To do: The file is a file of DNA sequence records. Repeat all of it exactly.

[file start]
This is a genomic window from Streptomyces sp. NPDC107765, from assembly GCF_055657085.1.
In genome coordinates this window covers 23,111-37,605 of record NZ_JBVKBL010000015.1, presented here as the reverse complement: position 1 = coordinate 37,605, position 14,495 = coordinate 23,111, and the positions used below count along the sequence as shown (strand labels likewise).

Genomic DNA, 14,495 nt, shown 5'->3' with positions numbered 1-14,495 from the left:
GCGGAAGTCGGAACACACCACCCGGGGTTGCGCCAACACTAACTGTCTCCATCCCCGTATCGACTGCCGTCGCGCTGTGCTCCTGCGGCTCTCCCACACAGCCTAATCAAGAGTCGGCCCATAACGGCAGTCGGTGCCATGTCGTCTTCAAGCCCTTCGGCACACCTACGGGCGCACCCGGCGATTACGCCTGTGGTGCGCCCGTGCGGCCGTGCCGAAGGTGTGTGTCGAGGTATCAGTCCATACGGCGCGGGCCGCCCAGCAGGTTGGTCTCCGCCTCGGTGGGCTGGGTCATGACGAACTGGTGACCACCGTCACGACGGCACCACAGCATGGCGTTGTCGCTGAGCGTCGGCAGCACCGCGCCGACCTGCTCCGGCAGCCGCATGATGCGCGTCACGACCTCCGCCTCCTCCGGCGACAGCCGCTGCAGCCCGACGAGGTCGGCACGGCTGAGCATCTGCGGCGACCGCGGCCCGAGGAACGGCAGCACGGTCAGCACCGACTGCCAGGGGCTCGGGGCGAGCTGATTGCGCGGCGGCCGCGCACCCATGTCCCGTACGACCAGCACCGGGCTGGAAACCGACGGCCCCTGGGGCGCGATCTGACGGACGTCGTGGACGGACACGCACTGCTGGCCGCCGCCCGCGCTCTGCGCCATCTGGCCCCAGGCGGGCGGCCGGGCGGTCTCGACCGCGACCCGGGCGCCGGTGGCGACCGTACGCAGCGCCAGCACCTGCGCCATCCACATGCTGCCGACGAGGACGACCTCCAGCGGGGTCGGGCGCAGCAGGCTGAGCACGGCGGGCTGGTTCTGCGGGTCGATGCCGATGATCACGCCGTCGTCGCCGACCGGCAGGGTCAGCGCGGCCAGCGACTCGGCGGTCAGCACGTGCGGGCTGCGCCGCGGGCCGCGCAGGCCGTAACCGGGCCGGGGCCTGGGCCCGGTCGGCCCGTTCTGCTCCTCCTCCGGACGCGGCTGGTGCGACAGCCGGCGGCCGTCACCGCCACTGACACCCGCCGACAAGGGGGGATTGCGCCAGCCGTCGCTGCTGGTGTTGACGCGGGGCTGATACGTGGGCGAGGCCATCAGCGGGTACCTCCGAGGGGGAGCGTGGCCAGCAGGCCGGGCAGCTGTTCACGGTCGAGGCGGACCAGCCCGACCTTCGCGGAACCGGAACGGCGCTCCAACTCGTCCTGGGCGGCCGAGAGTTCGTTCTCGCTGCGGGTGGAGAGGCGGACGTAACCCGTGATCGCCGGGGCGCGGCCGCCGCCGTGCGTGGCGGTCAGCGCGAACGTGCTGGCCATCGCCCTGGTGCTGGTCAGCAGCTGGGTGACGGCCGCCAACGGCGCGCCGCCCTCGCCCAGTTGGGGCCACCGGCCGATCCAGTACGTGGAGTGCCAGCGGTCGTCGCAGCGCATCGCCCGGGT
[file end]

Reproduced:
This is a genomic window from Streptomyces sp. NPDC107765, from assembly GCF_055657085.1.
In genome coordinates this window covers 23,111-37,605 of record NZ_JBVKBL010000015.1, presented here as the reverse complement: position 1 = coordinate 37,605, position 14,495 = coordinate 23,111, and the positions used below count along the sequence as shown (strand labels likewise).

Genomic DNA, 14,495 nt, shown 5'->3' with positions numbered 1-14,495 from the left:
GCGGAAGTCGGAACACACCACCCGGGGTTGCGCCAACACTAACTGTCTCCATCCCCGTATCGACTGCCGTCGCGCTGTGCTCCTGCGGCTCTCCCACACAGCCTAATCAAGAGTCGGCCCATAACGGCAGTCGGTGCCATGTCGTCTTCAAGCCCTTCGGCACACCTACGGGCGCACCCGGCGATTACGCCTGTGGTGCGCCCGTGCGGCCGTGCCGAAGGTGTGTGTCGAGGTATCAGTCCATACGGCGCGGGCCGCCCAGCAGGTTGGTCTCCGCCTCGGTGGGCTGGGTCATGACGAACTGGTGACCACCGTCACGACGGCACCACAGCATGGCGTTGTCGCTGAGCGTCGGCAGCACCGCGCCGACCTGCTCCGGCAGCCGCATGATGCGCGTCACGACCTCCGCCTCCTCCGGCGACAGCCGCTGCAGCCCGACGAGGTCGGCACGGCTGAGCATCTGCGGCGACCGCGGCCCGAGGAACGGCAGCACGGTCAGCACCGACTGCCAGGGGCTCGGGGCGAGCTGATTGCGCGGCGGCCGCGCACCCATGTCCCGTACGACCAGCACCGGGCTGGAAACCGACGGCCCCTGGGGCGCGATCTGACGGACGTCGTGGACGGACACGCACTGCTGGCCGCCGCCCGCGCTCTGCGCCATCTGGCCCCAGGCGGGCGGCCGGGCGGTCTCGACCGCGACCCGGGCGCCGGTGGCGACCGTACGCAGCGCCAGCACCTGCGCCATCCACATGCTGCCGACGAGGACGACCTCCAGCGGGGTCGGGCGCAGCAGGCTGAGCACGGCGGGCTGGTTCTGCGGGTCGATGCCGATGATCACGCCGTCGTCGCCGACCGGCAGGGTCAGCGCGGCCAGCGACTCGGCGGTCAGCACGTGCGGGCTGCGCCGCGGGCCGCGCAGGCCGTAACCGGGCCGGGGCCTGGGCCCGGTCGGCCCGTTCTGCTCCTCCTCCGGACGCGGCTGGTGCGACAGCCGGCGGCCGTCACCGCCACTGACACCCGCCGACAAGGGGGGATTGCGCCAGCCGTCGCTGCTGGTGTTGACGCGGGGCTGATACGTGGGCGAGGCCATCAGCGGGTACCTCCGAGGGGGAGCGTGGCCAGCAGGCCGGGCAGCTGTTCACGGTCGAGGCGGACCAGCCCGACCTTCGCGGAACCGGAACGGCGCTCCAACTCGTCCTGGGCGGCCGAGAGTTCGTTCTCGCTGCGGGTGGAGAGGCGGACGTAACCCGTGATCGCCGGGGCGCGGCCGCCGCCGTGCGTGGCGGTCAGCGCGAACGTGCTGGCCATCGCCCTGGTGCTGGTCAGCAGCTGGGTGACGGCCGCCAACGGCGCGCCGCCCTCGCCCAGTTGGGGCCACCGGCCGATCCAGTACGTGGAGTGCCAGCGGTCGTCGCAGCGCATCGCCCGGGT